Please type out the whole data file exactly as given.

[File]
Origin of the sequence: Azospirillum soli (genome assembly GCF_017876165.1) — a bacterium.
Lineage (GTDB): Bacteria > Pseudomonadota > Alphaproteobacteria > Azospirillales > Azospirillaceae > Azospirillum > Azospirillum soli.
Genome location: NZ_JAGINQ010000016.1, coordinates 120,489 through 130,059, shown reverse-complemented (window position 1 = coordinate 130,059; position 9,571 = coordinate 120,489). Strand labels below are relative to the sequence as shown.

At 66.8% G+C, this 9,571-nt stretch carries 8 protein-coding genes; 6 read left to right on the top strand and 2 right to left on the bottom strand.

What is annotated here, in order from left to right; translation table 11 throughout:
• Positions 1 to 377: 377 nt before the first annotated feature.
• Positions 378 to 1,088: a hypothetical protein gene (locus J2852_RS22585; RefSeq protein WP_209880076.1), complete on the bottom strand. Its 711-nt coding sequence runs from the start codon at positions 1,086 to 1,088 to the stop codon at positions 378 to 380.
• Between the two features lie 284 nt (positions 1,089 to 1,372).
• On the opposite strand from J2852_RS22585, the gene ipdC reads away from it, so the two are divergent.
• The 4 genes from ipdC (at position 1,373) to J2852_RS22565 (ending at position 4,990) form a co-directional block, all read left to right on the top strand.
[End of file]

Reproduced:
Origin of the sequence: Azospirillum soli (genome assembly GCF_017876165.1) — a bacterium.
Lineage (GTDB): Bacteria > Pseudomonadota > Alphaproteobacteria > Azospirillales > Azospirillaceae > Azospirillum > Azospirillum soli.
Genome location: NZ_JAGINQ010000016.1, coordinates 120,489 through 130,059, shown reverse-complemented (window position 1 = coordinate 130,059; position 9,571 = coordinate 120,489). Strand labels below are relative to the sequence as shown.

At 66.8% G+C, this 9,571-nt stretch carries 8 protein-coding genes; 6 read left to right on the top strand and 2 right to left on the bottom strand.

What is annotated here, in order from left to right; translation table 11 throughout:
• Positions 1 to 377: 377 nt before the first annotated feature.
• Positions 378 to 1,088: a hypothetical protein gene (locus J2852_RS22585; RefSeq protein WP_209880076.1), complete on the bottom strand. Its 711-nt coding sequence runs from the start codon at positions 1,086 to 1,088 to the stop codon at positions 378 to 380.
• Between the two features lie 284 nt (positions 1,089 to 1,372).
• On the opposite strand from J2852_RS22585, the gene ipdC reads away from it, so the two are divergent.
• The 4 genes from ipdC (at position 1,373) to J2852_RS22565 (ending at position 4,990) form a co-directional block, all read left to right on the top strand.